1. matt138

        It’d be interesting to see who fared better. Do they not take into account the last boom pales in comparison to this one? And that rates were far more realistic?

  13. Trevor Speirs

    Other problem is that the Federal Funds rate is near 0%. So the cost to the bank of holding these is minimized and as IR has noted as long as it is not moving up, house prices should not decrease much.
    If we see the FF rate increase, holding costs will increase and potential sale prices will decrease. I expect the banks to move more quickly to rid itself of REO inventory.

  14. Geotpf

    I’m going to follow up from the discussion yesterday, where everybody was saying I was gung ho about buying properties and was probably an industry shill. I’m not, on both accounts. In Irvine, renting is probably the best option for most people (which is what I was saying the whole time). But if you are going to buy, now’s probably the time.

    That is, IMHO, for most people and most properties in Irvine and other high demand areas:

    Renting > Buying now > Buying later

    In less prime markets (Riverside, for instance), the equation is this for most people, IMHO:

    Buying now > Buying later > Renting

    The difference is that rent is more expensive than the monthly cost of buying in low end markets and vice versa in higher end ones (like Irvine). IMHO, purchase prices have bottomed or near bottomed pretty much everywhere.

    1. bigmoneysalsa

      Yes, right now it is better for most people in higher end areas to rent than buy now. But there have been several points in the past where that was not the case. Looking at the prices for high end areas of OC (including Irvine) before the bubble, and comparing them to rents at that time, it was pretty clearly better to buy then rent for most people. Or at least the rent vs buy scale was leaning much closer to the buy side than it is now.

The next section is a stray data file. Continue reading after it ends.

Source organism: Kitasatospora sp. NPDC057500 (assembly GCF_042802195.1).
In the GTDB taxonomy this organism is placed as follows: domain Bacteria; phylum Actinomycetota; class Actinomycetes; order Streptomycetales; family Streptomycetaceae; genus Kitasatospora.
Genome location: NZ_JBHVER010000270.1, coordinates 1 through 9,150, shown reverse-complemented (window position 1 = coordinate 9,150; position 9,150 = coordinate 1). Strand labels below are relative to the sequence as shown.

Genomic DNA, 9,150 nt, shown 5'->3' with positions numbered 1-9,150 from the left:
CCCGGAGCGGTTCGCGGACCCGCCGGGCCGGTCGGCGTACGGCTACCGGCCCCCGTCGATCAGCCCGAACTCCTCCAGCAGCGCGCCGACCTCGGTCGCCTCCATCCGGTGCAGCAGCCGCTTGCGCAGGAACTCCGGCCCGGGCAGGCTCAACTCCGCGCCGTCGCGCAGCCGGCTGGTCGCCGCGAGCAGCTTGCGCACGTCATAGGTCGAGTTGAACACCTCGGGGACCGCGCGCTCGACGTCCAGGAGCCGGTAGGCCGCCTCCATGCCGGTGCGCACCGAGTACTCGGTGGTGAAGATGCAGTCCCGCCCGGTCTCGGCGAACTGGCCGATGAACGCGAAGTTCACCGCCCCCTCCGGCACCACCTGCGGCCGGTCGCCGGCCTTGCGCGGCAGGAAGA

So your reasoning makes sense only if such a situation never comes to pass again. If you are right, then that means it’s different this time and home prices prices have reached what looks like a permanently high plateau.

    2. norcal

      I respect your measured analysis, Geotpf, but I don’t see how current Irvine prices are sustainable in terms of income. If HELOC, FHA and Option-ARMs are unavailable the prices must surely come down, don’t you think? Or do most Irvinians earn the annual $200K they’d need to sustain a median price of $625K?

      So yes, rent in Irvine now, maybe forever, but don’t lose hope that pricing sense might some day prevail.

      1. OC_Boston_Bay

        Professional couples can make the ratio work however once kids come into the picture having both couples work to make the books balance has longer term consequences…a ticket to the “treadmill”.

    3. Craig

      This appears to completely contradict the interpretation expressed by IrvineRenter (atleast in past blog posts) for higher end Irvine areas:

      buy later > buy now

      If you buy now, when interest rates are low, your home will lose value when rates inevitably rise and puts downward pressure on home prices.

      If you buy later, when interest rates are higher, home prices are lower (if you wait long enough), and then down the line you can always re-finance when interest rates are lower again.

      The upshot: the price you pay for the home will not change, so buy low; interest rates will always eventually change.

      Of course, this equation changes if either A) Irvine has already hit bottom; or B) prices will be sticky for reasons described ad nauseum (e.g., fed keeps interest rates low for much longer than expected, banks release inventory much more slowly than anticipated, and uber-gradual inflation).

      In that case, Geotpf’s proposed relationship might be correct. Buy now or rent forever! (unless your under 20)

      God, I’m glad I don’t live in Irvine.

  15. thrifty